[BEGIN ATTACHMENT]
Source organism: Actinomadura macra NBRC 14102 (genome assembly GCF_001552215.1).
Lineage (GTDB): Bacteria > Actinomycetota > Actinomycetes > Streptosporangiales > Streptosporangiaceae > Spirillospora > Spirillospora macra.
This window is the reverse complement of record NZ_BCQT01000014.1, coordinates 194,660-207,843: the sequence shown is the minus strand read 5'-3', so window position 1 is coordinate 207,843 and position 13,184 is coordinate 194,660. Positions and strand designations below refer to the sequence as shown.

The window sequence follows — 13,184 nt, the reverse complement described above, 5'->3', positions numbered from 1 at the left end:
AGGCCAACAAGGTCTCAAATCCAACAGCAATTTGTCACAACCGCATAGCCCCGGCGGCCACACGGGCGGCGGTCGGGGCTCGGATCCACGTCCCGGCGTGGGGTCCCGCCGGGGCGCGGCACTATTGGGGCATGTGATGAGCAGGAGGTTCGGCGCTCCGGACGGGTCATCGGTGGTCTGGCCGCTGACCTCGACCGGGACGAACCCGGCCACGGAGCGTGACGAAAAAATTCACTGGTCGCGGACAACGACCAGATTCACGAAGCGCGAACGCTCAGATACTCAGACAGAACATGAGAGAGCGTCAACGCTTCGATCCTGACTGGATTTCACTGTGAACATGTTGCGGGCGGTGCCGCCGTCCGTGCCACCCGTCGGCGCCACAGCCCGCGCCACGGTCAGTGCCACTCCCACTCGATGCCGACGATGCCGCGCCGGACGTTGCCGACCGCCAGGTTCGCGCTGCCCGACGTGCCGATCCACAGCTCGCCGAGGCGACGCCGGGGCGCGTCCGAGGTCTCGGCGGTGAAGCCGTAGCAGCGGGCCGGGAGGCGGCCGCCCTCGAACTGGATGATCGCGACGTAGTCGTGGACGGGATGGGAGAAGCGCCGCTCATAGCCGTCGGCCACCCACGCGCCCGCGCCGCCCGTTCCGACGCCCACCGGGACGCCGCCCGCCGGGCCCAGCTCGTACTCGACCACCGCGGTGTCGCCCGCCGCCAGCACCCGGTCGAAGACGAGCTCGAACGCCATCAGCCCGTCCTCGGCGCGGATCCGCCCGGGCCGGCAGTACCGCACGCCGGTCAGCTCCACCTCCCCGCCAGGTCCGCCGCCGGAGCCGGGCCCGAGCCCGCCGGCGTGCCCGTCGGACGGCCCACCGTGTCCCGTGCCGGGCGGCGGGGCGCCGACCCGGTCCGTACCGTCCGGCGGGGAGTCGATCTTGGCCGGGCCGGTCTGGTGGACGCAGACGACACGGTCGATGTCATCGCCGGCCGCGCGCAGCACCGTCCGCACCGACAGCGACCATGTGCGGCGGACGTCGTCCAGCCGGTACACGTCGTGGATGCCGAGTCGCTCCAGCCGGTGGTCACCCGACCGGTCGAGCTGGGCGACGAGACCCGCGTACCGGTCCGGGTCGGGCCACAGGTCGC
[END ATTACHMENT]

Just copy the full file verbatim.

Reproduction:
Source organism: Actinomadura macra NBRC 14102 (genome assembly GCF_001552215.1).
Lineage (GTDB): Bacteria > Actinomycetota > Actinomycetes > Streptosporangiales > Streptosporangiaceae > Spirillospora > Spirillospora macra.
This window is the reverse complement of record NZ_BCQT01000014.1, coordinates 194,660-207,843: the sequence shown is the minus strand read 5'-3', so window position 1 is coordinate 207,843 and position 13,184 is coordinate 194,660. Positions and strand designations below refer to the sequence as shown.

The window sequence follows — 13,184 nt, the reverse complement described above, 5'->3', positions numbered from 1 at the left end:
AGGCCAACAAGGTCTCAAATCCAACAGCAATTTGTCACAACCGCATAGCCCCGGCGGCCACACGGGCGGCGGTCGGGGCTCGGATCCACGTCCCGGCGTGGGGTCCCGCCGGGGCGCGGCACTATTGGGGCATGTGATGAGCAGGAGGTTCGGCGCTCCGGACGGGTCATCGGTGGTCTGGCCGCTGACCTCGACCGGGACGAACCCGGCCACGGAGCGTGACGAAAAAATTCACTGGTCGCGGACAACGACCAGATTCACGAAGCGCGAACGCTCAGATACTCAGACAGAACATGAGAGAGCGTCAACGCTTCGATCCTGACTGGATTTCACTGTGAACATGTTGCGGGCGGTGCCGCCGTCCGTGCCACCCGTCGGCGCCACAGCCCGCGCCACGGTCAGTGCCACTCCCACTCGATGCCGACGATGCCGCGCCGGACGTTGCCGACCGCCAGGTTCGCGCTGCCCGACGTGCCGATCCACAGCTCGCCGAGGCGACGCCGGGGCGCGTCCGAGGTCTCGGCGGTGAAGCCGTAGCAGCGGGCCGGGAGGCGGCCGCCCTCGAACTGGATGATCGCGACGTAGTCGTGGACGGGATGGGAGAAGCGCCGCTCATAGCCGTCGGCCACCCACGCGCCCGCGCCGCCCGTTCCGACGCCCACCGGGACGCCGCCCGCCGGGCCCAGCTCGTACTCGACCACCGCGGTGTCGCCCGCCGCCAGCACCCGGTCGAAGACGAGCTCGAACGCCATCAGCCCGTCCTCGGCGCGGATCCGCCCGGGCCGGCAGTACCGCACGCCGGTCAGCTCCACCTCCCCGCCAGGTCCGCCGCCGGAGCCGGGCCCGAGCCCGCCGGCGTGCCCGTCGGACGGCCCACCGTGTCCCGTGCCGGGCGGCGGGGCGCCGACCCGGTCCGTACCGTCCGGCGGGGAGTCGATCTTGGCCGGGCCGGTCTGGTGGACGCAGACGACACGGTCGATGTCATCGCCGGCCGCGCGCAGCACCGTCCGCACCGACAGCGACCATGTGCGGCGGACGTCGTCCAGCCGGTACACGTCGTGGATGCCGAGTCGCTCCAGCCGGTGGTCACCCGACCGGTCGAGCTGGGCGACGAGACCCGCGTACCGGTCCGGGTCGGGCCACAGGTCGC